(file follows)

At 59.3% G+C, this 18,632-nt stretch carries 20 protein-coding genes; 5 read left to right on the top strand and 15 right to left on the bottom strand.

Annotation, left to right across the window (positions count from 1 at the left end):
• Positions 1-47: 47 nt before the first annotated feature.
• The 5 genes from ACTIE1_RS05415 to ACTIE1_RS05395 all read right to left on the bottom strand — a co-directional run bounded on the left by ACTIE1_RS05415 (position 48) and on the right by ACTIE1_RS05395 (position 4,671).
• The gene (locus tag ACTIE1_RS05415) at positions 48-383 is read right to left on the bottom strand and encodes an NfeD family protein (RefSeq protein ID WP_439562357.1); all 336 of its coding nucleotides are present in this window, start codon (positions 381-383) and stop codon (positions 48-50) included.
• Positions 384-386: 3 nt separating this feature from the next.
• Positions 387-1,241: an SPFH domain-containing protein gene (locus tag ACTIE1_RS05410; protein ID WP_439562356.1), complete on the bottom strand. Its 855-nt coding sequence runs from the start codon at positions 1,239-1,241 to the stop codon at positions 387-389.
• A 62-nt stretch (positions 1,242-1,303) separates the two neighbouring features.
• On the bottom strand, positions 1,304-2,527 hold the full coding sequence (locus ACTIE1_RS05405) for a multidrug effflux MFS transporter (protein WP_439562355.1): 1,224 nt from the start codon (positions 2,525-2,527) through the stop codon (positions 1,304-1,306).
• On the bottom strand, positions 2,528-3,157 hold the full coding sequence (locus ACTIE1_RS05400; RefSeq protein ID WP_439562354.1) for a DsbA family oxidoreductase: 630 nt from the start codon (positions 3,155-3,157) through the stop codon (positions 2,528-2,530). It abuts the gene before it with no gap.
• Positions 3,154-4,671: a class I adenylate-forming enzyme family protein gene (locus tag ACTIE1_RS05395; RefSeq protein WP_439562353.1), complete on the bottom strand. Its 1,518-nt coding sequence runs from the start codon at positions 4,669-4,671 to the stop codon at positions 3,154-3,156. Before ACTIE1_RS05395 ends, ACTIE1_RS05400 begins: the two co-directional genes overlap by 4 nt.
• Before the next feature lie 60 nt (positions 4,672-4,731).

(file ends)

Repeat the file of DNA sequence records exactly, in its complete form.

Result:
At 59.3% G+C, this 18,632-nt stretch carries 20 protein-coding genes; 5 read left to right on the top strand and 15 right to left on the bottom strand.

Annotation, left to right across the window (positions count from 1 at the left end):
• Positions 1-47: 47 nt before the first annotated feature.
• The 5 genes from ACTIE1_RS05415 to ACTIE1_RS05395 all read right to left on the bottom strand — a co-directional run bounded on the left by ACTIE1_RS05415 (position 48) and on the right by ACTIE1_RS05395 (position 4,671).
• The gene (locus tag ACTIE1_RS05415) at positions 48-383 is read right to left on the bottom strand and encodes an NfeD family protein (RefSeq protein ID WP_439562357.1); all 336 of its coding nucleotides are present in this window, start codon (positions 381-383) and stop codon (positions 48-50) included.
• Positions 384-386: 3 nt separating this feature from the next.
• Positions 387-1,241: an SPFH domain-containing protein gene (locus tag ACTIE1_RS05410; protein ID WP_439562356.1), complete on the bottom strand. Its 855-nt coding sequence runs from the start codon at positions 1,239-1,241 to the stop codon at positions 387-389.
• A 62-nt stretch (positions 1,242-1,303) separates the two neighbouring features.
• On the bottom strand, positions 1,304-2,527 hold the full coding sequence (locus ACTIE1_RS05405) for a multidrug effflux MFS transporter (protein WP_439562355.1): 1,224 nt from the start codon (positions 2,525-2,527) through the stop codon (positions 1,304-1,306).
• On the bottom strand, positions 2,528-3,157 hold the full coding sequence (locus ACTIE1_RS05400; RefSeq protein ID WP_439562354.1) for a DsbA family oxidoreductase: 630 nt from the start codon (positions 3,155-3,157) through the stop codon (positions 2,528-2,530). It abuts the gene before it with no gap.
• Positions 3,154-4,671: a class I adenylate-forming enzyme family protein gene (locus tag ACTIE1_RS05395; RefSeq protein WP_439562353.1), complete on the bottom strand. Its 1,518-nt coding sequence runs from the start codon at positions 4,669-4,671 to the stop codon at positions 3,154-3,156. Before ACTIE1_RS05395 ends, ACTIE1_RS05400 begins: the two co-directional genes overlap by 4 nt.
• Before the next feature lie 60 nt (positions 4,672-4,731).